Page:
Sorkin is blessed, or cursed, with the need to move forward without gaps. “I can’t jump around in a script. If I’m stuck on a scene, I can’t skip ahead to the next one—I’m OCD about that.” Moreover his discipline is, by his own admission, not the greatest. “I really admire people who have a routine, who go to the office at nine and work until six and they drive home with a fistful of pages. That’s not me. If you were to do a pie chart of my work, the smallest slice would be my typing.” In fact, he says, “It’s really easy for me to get up and check ESPN and get to the end of the day having done nothing and feeling terrible.” (Going to his Warner Bros. office helps, he says: “If I go to the office and take a two-hour nap, I feel better than if I’d taken a two-hour nap at home.”)
`One ingrained habit that does help is his transitioning from working day to working day: “I always try to leave off in the middle of something, because then I can get up in the morning already knowing what I’m doing. I can take a shower, shave, get dressed and get right to it, instead of pacing around, climbing the walls, trying to see what the next scene is.” For whatever reason, despite his self-confessed sloth, he managed to put together a first draft in record time for producer Scott Rudin and director Fincher; it was delivered in May 2009 and shooting began five months later. “The whole process has gone incredibly smoothly and quickly.”
Mark Zuckerberg would—at least in Ben Mezrich’s telling—doubtless reply “Interesting” to a Sorkin quote the author does not back away from: “Everybody is entitled to a voice but not everybody is entitled to the microphone, and that’s the problem with the Internet.” He affirms he does think the Web “has made us dumber and meaner.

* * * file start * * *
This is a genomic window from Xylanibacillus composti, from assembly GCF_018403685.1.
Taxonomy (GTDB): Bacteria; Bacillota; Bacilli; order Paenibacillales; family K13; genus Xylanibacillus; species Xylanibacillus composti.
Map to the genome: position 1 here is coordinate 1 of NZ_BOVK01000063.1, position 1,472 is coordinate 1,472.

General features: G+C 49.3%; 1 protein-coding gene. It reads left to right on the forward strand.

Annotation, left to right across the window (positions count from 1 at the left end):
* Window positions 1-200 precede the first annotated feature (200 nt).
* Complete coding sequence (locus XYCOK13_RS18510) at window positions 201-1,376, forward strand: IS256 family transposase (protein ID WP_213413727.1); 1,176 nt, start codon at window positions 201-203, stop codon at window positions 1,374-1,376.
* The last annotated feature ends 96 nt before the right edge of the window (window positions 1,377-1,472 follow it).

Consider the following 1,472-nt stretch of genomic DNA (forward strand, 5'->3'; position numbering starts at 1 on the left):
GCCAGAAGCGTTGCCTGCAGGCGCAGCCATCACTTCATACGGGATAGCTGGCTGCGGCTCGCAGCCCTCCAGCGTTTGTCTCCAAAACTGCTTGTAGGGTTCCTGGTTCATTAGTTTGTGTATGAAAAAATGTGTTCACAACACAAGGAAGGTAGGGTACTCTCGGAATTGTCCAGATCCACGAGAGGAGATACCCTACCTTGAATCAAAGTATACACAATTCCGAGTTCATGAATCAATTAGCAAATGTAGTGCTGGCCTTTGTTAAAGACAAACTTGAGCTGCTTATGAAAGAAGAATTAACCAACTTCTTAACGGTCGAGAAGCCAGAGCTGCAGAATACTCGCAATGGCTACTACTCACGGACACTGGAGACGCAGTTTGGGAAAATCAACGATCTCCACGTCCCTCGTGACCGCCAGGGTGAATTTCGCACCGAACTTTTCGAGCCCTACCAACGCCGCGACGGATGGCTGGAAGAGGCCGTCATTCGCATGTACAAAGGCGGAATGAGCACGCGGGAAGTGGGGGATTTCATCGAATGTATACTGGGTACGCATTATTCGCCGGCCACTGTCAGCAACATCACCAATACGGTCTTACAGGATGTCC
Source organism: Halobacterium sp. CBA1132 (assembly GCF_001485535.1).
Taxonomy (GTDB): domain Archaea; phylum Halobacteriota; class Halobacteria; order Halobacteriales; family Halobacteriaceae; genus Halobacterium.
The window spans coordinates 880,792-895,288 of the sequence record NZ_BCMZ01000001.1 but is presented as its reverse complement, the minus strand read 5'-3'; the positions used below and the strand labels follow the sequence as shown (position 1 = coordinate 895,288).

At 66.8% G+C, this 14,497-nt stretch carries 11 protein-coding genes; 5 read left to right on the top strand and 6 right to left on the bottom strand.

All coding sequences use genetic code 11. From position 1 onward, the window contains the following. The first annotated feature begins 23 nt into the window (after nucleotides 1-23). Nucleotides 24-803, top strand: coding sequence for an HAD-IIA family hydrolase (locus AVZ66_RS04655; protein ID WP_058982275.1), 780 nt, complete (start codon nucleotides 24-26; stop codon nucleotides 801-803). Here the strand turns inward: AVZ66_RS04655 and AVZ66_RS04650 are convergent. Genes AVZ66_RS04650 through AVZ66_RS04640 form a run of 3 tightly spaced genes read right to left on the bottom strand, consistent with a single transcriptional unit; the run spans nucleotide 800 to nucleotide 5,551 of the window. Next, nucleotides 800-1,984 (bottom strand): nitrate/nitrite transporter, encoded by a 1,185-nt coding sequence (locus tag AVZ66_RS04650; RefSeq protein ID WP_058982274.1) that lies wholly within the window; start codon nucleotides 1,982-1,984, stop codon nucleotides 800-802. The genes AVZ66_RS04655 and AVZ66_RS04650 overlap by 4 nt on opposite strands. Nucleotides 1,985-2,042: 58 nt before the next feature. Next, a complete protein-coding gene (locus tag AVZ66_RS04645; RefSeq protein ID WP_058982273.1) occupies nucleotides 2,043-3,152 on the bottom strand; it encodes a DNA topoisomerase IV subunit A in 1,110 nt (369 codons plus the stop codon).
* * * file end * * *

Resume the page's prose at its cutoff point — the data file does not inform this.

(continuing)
“There used to be credentials, and that’s how you did it. Now everyone’s voice seems to be the same. It’s bad enough when it’s that kind of voyeurism and gossip and schaden-freude, but it’s particularly bad in a democracy where nothing is more important than a well-informed electorate. Facts and the truth are needed to make a decision. So, when we see that 67% of Americans thought we were attacked by Iraq on 9/11, you think ‘Is that a reason for us to be talking about war?’ But facts are up for grabs now. Everybody has a truth, and is saying it very authoritatively on the Internet. Civility is gone and it’s been given a bad word, ‘p.c.’ ‘Can we stop all this p.c. nonsense?’ I just thought it was about being polite.”
With this kind of passion going, it’s no surprise that Aaron Sorkin isn’t yet done with exploring different versions of the truth in the media age. He has optioned, and is set to adapt, The Politician—John Edwards’ cohort Andrew Young’s memoir of the scandal that brought a presidential campaign and a marriage to highly public disaster. “There is so much going on in this story. There are so many intense motivations, decisions and consequences, and (again) it almost seems like a modern Greek tragedy. It also feels play-like— I feel like it can be in my comfort zone.” (He’s also scheduled to make his directing debut, which should assuage his conscience a bit: “I’ve always felt that being a director is hard, but at least at the end of the day, you know you’ve done a day’s work.”)
Still in the pacing and researching and wall-climbing stage, he’s reluctant to say much of what The Politician will be, but “I only know what I’m not going to write: the movie we’re all seeing in our heads right now, the Lifetime version of this thing. It’s going to be more claustrophobic, going much deeper than the tabloids’ version.” We can also be pretty sure that the Edwards’ versions (“I’d be very surprised if they spoke to me”) and that of Young and Rielle Hunter and God knows who else will be very different from each other and difficult to sort out.
After all, isn’t this the writer who claims, in his single most famous line of dialogue, that “You can’t handle the truth!”?
Originally published in Script magazine September/October 2010